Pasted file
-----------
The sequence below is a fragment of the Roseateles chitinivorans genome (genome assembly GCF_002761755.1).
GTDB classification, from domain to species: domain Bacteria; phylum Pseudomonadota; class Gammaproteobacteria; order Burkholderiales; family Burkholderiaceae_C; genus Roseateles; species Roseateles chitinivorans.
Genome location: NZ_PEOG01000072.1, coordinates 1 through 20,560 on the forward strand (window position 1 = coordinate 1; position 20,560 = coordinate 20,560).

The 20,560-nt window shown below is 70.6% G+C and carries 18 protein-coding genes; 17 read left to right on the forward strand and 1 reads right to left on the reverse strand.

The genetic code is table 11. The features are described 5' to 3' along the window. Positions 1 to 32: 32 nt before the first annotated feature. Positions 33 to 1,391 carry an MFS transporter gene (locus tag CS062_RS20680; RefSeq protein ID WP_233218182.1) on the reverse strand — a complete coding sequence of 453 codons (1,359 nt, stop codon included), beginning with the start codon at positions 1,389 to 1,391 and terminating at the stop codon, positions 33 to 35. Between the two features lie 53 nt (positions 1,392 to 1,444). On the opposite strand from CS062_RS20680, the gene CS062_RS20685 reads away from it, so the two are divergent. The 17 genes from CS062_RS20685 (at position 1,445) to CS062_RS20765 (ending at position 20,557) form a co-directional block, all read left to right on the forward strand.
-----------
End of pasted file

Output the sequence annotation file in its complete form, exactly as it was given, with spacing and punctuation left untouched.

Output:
The sequence below is a fragment of the Roseateles chitinivorans genome (genome assembly GCF_002761755.1).
GTDB classification, from domain to species: domain Bacteria; phylum Pseudomonadota; class Gammaproteobacteria; order Burkholderiales; family Burkholderiaceae_C; genus Roseateles; species Roseateles chitinivorans.
Genome location: NZ_PEOG01000072.1, coordinates 1 through 20,560 on the forward strand (window position 1 = coordinate 1; position 20,560 = coordinate 20,560).

The 20,560-nt window shown below is 70.6% G+C and carries 18 protein-coding genes; 17 read left to right on the forward strand and 1 reads right to left on the reverse strand.

The genetic code is table 11. The features are described 5' to 3' along the window. Positions 1 to 32: 32 nt before the first annotated feature. Positions 33 to 1,391 carry an MFS transporter gene (locus tag CS062_RS20680; RefSeq protein ID WP_233218182.1) on the reverse strand — a complete coding sequence of 453 codons (1,359 nt, stop codon included), beginning with the start codon at positions 1,389 to 1,391 and terminating at the stop codon, positions 33 to 35. Between the two features lie 53 nt (positions 1,392 to 1,444). On the opposite strand from CS062_RS20680, the gene CS062_RS20685 reads away from it, so the two are divergent. The 17 genes from CS062_RS20685 (at position 1,445) to CS062_RS20765 (ending at position 20,557) form a co-directional block, all read left to right on the forward strand.